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The ‘Me Too’ movement, sexual politics and unnatural justice

By Binoy Kampmark - posted Monday, 18 December 2017

Dunham, after being subjected to a predictable salvo of baying critics, subsequently issued a statement claiming how she "naively believed it was important to share my perspective on my friend's situation as it transpired behind the scenes over the last few months."

That she had even assumed such a position of scepticism immediately catapulted her into the circles of fire. Gilliam B. White, writing for The Atlantic, simply assumed a robotically programmed position in favour of Miller's accuser, using a predictable cocktail of identity politics to undermine a defence. "Intentionally or not, Dunham's initial call to scrutinize Perrineau, a biracial actress, but not Miller, fed into an implicit message that believability, sympathy, and public rage are reserved only for certain women."

Rather daftly, such a stance repudiates evidence of conduct in favour of identity as truth, a point that is equally flawed from whichever racial perspective one punts for. Perrineau should hardly deserve exceptional treatment in the stakes of proving claims because she is biracial, a sort of exotic assumption of credibility. But the culture of complaint, as Robert Hughes termed it, has no limits the hyperventilating circles of US identity politics.


Instances of such overtaxing zeal are starting to grow. Proportion and evidence were certainly left wanting regarding an accusation (note the singular) against the Australian actor, Geoffrey Rush. The Australian paper, The Daily Telegraph, sniffed a story that the Sydney Theatre Company had received a complaint "alleging that Mr. Geoffrey Rush had engaged in inappropriate behaviour."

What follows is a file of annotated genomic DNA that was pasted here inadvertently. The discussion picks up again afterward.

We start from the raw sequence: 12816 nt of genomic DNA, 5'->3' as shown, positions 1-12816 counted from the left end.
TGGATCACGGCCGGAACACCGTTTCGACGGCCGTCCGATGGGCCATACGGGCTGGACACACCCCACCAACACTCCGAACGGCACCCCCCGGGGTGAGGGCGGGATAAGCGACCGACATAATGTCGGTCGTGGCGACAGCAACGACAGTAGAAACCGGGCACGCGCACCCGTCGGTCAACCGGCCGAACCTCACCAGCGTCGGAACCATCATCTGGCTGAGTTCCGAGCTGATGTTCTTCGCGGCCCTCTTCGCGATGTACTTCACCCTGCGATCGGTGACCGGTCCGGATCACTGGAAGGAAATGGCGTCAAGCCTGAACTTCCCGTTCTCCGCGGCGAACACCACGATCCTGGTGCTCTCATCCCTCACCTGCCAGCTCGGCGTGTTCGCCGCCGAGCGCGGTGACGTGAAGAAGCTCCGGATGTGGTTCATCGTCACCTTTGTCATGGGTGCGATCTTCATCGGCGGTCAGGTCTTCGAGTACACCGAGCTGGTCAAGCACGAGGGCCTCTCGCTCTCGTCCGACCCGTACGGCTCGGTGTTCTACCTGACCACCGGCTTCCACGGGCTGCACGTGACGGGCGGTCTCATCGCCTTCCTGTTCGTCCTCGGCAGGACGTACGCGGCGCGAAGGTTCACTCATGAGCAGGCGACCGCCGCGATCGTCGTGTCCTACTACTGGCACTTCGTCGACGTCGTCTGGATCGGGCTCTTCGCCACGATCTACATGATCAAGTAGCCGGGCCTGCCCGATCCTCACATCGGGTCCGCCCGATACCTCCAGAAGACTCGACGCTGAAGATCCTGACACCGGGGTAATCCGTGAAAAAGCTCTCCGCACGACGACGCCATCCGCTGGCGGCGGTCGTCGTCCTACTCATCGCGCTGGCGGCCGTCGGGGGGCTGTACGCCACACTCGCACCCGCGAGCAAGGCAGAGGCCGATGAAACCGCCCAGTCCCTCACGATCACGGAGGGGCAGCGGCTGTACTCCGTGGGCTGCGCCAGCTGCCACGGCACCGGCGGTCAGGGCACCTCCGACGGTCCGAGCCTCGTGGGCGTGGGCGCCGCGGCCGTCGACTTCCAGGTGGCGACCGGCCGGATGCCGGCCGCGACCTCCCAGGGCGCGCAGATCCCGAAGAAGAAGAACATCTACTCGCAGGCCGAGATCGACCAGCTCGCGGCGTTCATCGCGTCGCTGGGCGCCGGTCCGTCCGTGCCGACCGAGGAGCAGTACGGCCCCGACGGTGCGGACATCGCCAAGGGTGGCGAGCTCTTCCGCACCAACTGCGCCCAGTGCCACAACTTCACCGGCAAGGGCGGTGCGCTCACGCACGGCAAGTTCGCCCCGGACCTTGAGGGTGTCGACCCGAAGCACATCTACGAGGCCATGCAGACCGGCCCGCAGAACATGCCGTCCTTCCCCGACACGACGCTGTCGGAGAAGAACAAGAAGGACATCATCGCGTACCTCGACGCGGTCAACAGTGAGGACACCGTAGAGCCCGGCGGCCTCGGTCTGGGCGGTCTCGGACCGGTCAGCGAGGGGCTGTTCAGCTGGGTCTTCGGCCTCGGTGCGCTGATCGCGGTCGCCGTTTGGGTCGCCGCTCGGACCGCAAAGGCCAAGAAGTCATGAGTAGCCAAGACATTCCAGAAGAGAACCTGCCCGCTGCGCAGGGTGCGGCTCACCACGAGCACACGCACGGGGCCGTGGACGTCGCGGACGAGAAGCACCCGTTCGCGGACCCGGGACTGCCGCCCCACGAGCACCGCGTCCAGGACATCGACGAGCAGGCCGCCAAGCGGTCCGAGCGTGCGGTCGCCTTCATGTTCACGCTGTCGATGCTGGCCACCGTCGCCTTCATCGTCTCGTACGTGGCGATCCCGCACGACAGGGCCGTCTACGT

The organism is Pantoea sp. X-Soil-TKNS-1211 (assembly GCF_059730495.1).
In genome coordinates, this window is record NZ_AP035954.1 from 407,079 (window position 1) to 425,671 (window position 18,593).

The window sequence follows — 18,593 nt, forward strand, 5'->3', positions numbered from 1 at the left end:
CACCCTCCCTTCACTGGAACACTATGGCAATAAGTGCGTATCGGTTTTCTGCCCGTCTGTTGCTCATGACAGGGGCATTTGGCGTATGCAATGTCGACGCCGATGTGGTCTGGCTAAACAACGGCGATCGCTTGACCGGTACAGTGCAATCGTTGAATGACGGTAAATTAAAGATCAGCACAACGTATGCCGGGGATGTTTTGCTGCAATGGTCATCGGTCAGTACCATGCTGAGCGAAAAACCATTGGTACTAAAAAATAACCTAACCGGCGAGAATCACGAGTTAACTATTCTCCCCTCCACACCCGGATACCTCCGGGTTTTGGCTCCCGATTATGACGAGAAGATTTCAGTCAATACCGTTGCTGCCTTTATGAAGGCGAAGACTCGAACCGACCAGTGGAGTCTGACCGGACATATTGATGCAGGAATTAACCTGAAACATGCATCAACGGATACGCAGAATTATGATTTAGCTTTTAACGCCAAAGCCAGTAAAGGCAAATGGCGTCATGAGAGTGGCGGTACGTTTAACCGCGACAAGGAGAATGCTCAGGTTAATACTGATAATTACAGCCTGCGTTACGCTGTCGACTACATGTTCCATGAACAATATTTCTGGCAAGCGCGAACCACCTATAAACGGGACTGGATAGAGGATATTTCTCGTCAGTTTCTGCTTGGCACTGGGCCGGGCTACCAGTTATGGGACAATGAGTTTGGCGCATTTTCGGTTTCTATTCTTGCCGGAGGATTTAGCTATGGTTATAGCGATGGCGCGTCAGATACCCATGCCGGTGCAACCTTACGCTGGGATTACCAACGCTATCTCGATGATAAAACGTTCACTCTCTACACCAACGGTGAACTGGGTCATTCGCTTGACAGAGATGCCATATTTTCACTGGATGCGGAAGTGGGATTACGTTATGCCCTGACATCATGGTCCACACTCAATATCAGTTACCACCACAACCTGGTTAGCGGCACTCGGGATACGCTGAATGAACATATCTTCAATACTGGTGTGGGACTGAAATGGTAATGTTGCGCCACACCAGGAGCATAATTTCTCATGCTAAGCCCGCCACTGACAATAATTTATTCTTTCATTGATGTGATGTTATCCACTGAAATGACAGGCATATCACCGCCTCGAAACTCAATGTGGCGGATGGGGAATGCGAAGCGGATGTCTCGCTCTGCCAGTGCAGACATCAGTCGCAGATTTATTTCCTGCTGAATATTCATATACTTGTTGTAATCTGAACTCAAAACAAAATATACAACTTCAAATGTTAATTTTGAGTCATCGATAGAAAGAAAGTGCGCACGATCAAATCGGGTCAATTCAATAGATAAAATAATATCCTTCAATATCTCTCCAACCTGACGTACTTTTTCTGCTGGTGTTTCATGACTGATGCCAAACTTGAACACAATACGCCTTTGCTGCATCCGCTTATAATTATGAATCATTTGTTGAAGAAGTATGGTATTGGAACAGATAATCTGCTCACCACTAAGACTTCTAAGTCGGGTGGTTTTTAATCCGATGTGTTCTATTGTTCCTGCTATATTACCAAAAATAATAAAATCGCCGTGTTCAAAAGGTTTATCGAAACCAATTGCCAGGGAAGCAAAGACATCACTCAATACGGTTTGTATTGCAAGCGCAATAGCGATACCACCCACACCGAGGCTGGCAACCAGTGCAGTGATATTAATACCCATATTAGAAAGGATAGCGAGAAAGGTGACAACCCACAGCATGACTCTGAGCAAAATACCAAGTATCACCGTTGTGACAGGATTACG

Not being a paper known for its attention to detail, it ran a headline claiming Rush to be "KING LEER". This was a howler other papers, notably the companion Herald Sun, refused to run with. "The Tele are running with a yarn," went a text message to the paper's staff, "which is highly libellous."

Rush responded in kind, launching a defamation suit. "It is an action I am taking in order to redress the slurs, innuendo and hyperbole they have created around my standing in the entertainment industry and greater community."

Detached from probative fields of inquiry, the sexual accusation becomes dynamite and dirt. It destroys the public image, fracturing the brand. Many a figure would no doubt deserve it, but equally, such a figure would surely be entitled to that concept that lacks currency so often in public debate: natural justice.

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About the Author

Binoy Kampmark was a Commonwealth Scholar at Selwyn College, Cambridge. He currently lectures at RMIT University, Melbourne and blogs at Oz Moses.

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